About the only difference in Input sheets on the multiple-student version is that cells B3, B4, & B6 only work on the Student #1 sheet. On the other four, this data is just referenced from there. This just makes it easier so you won't have to type it in when it's the same all the time anyway.
• B3 is the input field that makes the date show up in row five of the Results sheets.
• B4 is when there's an advisor making reports for clients. You can leave this blank and/or delete it in several ways on the Results sheets.
• Input your name (professionals, input the client's full name) into cell B6. This makes it look nice on the Results sheets as it shows what you input here.
• Input basic student Information into B7 through B17.
• Input how much there is saved up for college now into cell B12. Input zero or leave it blank if there's nothing saved currently. The program will calculate the need based on both nothing currently being saved, and/or no monthly payments currently being made.
• Input how much is planned to be saved into B14. It's in monthly format, so whatever you plan to save, figure it in monthly numbers. Input zero or leave it blank if you're not currently saving anything. The program will calculate the need based on both nothing currently being saved, and/or no monthly payments currently being made.
• Enter the rate of annual increase you plan to make in contributions into B15. For example, if you wanted to save $100 a month in one-year, then $110 a month the next year, then input 10%. Input zero or leave it blank if you're not currently saving anything, or if you expect there to be no growth in contributions.
• Enter the year you plan to start saving (the monthly contributions) into B16. Input zero or leave it blank if you're not currently saving anything.
• Enter the year you plan to stop saving (the monthly contributions) into B17. You can continue to contribute to the cause throughout college, and even after college is over. Input zero or leave it blank if you're not currently saving anything.
If any of these are confusing, then just look at the Calculation sheets and tinker with it until you get what you want.
529 College Savings Plan Inputs
• Input the investment rate of return into B19.
• Input the combined annual amount of fees and expenses the 529 plan charges into cell B21.
If you're funding it with mutual fund B- or C-shares, then add 1% to the combined 529 plan fees input in the step above. In general, always avoid these types of shares.
If you've bought support, then you can ask about this and you'll get an answer.
• Input by using the drop-down menu, how you plan to pay for investments in the 529 plan. These plans are a "Wall Street innovation," so you'll be paying one way or another. If someone says there's no charge, then you're probably paying over 1% in 12b-1 mutual fund B- or C-shares. In this case, add this 1% to the expenses factor as explained in the previous step, and then delete all values in cells B27, B29, and B30.
• If you're paying an initial commission on investments (AKA front-end loads on mutual funds, or commissions on stocks or ETFs), and then choose "Percent Commissions" in cell B23 then input this percentage into cell B25.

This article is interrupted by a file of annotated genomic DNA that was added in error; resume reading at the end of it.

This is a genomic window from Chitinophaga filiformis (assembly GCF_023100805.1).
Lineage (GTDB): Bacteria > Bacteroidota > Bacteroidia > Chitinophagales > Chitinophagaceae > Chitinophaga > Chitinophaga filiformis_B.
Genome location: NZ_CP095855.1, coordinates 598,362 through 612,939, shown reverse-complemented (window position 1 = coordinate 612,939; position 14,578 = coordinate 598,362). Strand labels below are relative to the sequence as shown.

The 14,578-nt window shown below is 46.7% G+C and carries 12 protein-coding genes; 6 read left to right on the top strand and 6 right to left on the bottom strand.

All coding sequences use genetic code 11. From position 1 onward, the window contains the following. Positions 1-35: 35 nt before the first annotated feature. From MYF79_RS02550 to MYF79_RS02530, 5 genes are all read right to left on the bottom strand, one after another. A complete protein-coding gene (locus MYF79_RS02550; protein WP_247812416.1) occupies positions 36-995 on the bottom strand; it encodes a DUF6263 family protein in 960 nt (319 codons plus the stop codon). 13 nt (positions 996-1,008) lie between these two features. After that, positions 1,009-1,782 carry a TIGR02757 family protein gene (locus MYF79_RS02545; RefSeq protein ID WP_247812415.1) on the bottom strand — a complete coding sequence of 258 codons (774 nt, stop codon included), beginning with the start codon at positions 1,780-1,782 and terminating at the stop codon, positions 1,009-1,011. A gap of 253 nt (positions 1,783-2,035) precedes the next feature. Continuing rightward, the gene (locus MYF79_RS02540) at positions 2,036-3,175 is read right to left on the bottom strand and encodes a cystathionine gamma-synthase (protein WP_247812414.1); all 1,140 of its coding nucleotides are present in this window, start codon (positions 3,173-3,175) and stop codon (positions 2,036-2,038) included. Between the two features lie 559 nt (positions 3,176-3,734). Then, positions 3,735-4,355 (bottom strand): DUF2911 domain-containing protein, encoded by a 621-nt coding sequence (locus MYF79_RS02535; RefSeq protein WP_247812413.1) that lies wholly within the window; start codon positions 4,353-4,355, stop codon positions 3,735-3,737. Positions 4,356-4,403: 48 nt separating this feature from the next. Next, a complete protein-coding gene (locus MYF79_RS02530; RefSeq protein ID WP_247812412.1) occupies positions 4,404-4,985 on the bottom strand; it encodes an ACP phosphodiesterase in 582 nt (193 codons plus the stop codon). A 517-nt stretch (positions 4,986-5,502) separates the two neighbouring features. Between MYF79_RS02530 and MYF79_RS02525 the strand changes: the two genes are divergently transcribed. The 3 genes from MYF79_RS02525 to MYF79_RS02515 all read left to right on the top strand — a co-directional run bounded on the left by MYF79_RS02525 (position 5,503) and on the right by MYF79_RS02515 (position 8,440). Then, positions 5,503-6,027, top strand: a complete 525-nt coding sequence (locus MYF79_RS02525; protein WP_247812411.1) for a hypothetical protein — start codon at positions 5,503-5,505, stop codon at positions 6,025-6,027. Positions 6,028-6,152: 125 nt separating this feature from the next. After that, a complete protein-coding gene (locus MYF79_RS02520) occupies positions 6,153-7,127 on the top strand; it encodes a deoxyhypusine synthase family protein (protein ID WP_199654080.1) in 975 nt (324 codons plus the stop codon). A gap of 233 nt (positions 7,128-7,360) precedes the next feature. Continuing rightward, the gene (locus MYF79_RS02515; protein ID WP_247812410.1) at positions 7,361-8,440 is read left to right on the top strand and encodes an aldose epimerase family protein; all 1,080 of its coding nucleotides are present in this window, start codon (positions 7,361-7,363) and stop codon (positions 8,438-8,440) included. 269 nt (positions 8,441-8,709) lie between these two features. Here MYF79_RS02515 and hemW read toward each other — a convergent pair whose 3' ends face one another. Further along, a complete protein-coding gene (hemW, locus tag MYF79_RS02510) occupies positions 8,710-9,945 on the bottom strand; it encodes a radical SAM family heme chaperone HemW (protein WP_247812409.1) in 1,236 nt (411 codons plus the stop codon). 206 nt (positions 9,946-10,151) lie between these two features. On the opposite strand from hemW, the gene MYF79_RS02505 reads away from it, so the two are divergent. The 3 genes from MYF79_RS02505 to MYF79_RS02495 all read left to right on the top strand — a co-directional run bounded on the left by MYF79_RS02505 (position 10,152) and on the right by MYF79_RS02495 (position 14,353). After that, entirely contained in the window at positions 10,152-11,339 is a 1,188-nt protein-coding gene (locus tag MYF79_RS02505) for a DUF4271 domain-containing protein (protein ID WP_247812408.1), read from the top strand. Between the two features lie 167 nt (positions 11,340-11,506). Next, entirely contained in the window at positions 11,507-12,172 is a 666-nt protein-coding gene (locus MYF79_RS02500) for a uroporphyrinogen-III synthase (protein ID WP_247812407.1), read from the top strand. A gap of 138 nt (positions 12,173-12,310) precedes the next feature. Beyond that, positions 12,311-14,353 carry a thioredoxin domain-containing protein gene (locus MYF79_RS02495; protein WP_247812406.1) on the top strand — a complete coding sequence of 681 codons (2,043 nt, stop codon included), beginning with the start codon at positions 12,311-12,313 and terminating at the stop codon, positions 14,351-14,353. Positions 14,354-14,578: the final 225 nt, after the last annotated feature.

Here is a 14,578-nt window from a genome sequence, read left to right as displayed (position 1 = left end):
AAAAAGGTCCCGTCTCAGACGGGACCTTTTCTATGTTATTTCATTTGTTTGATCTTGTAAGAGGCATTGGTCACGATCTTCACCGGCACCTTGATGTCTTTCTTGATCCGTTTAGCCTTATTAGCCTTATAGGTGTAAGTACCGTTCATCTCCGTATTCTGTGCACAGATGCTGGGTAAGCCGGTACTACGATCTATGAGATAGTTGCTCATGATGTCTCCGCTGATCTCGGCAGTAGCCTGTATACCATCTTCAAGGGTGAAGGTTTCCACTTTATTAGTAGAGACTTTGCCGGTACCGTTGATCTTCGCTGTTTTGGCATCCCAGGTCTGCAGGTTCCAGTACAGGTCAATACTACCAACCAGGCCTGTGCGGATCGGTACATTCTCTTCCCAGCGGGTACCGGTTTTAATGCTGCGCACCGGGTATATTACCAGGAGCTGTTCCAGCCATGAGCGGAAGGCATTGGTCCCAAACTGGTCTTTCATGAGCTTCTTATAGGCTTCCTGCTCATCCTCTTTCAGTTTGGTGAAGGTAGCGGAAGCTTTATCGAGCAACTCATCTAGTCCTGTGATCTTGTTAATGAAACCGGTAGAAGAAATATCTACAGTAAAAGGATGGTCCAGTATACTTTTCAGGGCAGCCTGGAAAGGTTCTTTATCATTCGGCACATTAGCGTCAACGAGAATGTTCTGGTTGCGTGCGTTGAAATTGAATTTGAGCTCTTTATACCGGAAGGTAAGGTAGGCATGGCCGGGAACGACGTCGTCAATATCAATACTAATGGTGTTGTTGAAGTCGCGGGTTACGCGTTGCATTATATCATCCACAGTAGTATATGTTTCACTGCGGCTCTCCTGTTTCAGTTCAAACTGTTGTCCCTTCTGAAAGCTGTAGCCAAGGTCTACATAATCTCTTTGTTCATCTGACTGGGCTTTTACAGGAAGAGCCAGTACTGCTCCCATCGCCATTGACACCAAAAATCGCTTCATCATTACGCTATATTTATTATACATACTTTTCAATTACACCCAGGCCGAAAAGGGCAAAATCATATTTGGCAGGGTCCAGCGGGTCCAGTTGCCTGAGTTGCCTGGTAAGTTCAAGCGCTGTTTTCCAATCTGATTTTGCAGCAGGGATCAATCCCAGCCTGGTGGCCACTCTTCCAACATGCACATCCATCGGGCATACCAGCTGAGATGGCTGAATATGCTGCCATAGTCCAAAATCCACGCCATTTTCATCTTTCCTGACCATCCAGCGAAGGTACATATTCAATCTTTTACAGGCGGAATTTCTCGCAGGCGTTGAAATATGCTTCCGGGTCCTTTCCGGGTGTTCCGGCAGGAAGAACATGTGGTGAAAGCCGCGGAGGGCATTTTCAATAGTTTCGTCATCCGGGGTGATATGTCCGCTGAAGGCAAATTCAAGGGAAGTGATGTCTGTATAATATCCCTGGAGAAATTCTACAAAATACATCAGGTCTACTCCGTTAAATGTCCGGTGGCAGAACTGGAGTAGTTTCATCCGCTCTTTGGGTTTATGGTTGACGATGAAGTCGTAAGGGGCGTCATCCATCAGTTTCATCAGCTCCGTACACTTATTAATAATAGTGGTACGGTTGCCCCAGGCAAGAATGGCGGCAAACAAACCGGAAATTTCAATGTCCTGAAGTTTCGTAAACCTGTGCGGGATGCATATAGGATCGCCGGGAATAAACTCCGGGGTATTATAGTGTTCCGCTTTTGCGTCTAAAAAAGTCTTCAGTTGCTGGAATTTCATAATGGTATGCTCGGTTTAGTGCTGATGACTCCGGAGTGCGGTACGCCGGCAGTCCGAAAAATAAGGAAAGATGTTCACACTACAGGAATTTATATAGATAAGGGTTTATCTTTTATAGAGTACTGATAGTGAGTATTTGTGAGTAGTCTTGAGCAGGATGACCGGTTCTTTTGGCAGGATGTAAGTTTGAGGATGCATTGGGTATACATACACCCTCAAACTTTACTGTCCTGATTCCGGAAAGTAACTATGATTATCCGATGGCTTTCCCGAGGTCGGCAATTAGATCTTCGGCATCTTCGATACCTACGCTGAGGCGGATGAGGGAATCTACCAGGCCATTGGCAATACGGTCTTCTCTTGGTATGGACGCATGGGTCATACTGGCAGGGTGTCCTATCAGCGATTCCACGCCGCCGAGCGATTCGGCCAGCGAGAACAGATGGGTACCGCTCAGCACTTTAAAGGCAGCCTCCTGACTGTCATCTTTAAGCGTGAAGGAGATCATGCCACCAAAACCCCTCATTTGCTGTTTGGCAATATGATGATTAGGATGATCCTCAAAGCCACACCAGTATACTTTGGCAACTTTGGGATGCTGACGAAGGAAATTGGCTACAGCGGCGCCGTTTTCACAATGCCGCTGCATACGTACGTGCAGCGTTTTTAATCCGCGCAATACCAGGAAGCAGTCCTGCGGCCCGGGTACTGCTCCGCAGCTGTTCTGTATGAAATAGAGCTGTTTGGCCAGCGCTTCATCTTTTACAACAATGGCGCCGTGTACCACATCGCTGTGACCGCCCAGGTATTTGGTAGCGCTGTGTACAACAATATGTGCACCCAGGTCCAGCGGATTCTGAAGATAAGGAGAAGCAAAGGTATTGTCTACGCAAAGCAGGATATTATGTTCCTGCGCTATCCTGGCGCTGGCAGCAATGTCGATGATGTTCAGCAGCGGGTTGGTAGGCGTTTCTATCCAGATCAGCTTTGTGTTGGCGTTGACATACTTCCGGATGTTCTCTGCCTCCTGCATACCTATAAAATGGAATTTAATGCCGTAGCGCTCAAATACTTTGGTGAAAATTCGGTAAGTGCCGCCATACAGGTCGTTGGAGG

• If you're paying a Wrap fee, then choose "Wrap" in cell B23 then input this percentage into cell B27.
• If you're only paying ticket charges when buying no-load mutual funds, then choose "Flat Fee Per Trade" in cell B23. Then input the cost of one ticket into cell B29, and then the estimated average number of annual trades into cell B30. The annual costs are just these two numbers multiplied together.
There's no taxes to consider in 529 plans with this calculator, so there's no inputs for that. They operate similarly to Roth IRAs - so you do not get an initial tax deduction, but the interest, dividend, and capital gains distributions are not taxed.
Then the program also assumes that you'll be spending ALL of the withdrawals on "qualified expenses" so there's no taxes to pay on withdrawals (even though this isn't Real World). So this is another factor that make 529 plans not such a great deal compared to DIY.
Do-it-yourself (DIY) Savings Plan Inputs
• Input the average rate of return into cell B32 for the DIY plan. This is up to you, but a moderate well-managed portfolio May earn around 8% on average. People winging it themselves without an asset allocation plan usually get around 6% these days. If you think market timing strategies using stock or ETF trading will do the trick, and then input 5% (because it won't!). It's better to be more conservative by using lower numbers than being optimistic and using numbers more than 8%.
If you have more than one investment with a different rates of return, you can account for this blended rate like this:
Investment A is $50,000 growing at 5%
Investment A is 50% of the portfolio (0.5), and the other two are both 25% (0.25).
Here is how to do the math:
Add the three results = 0.068, or your blended rate of return is 6.8%.
So in this case, add all three investment values together to get $100,000 and then input 6.8% as the rate of return.
You can make these calculations on a calculator or a Results sheet.
• In cells B33 and B34: These are the annual taxable yields you'd expect to get with your investment strategy.
So if you think you're going to get 8% total return, but 25% of that will taxable dividend yield, or 2%, and then input 25% here.
Repeat in cell B34 for the annual taxable realized capital gains distributions (profits the fund managers take inside mutual funds). These used to be so much they were annoying in the 20th century, but they're insignificant nowadays.
These yields are shown in the text in the input cell, so just tinker with it until you get what you want.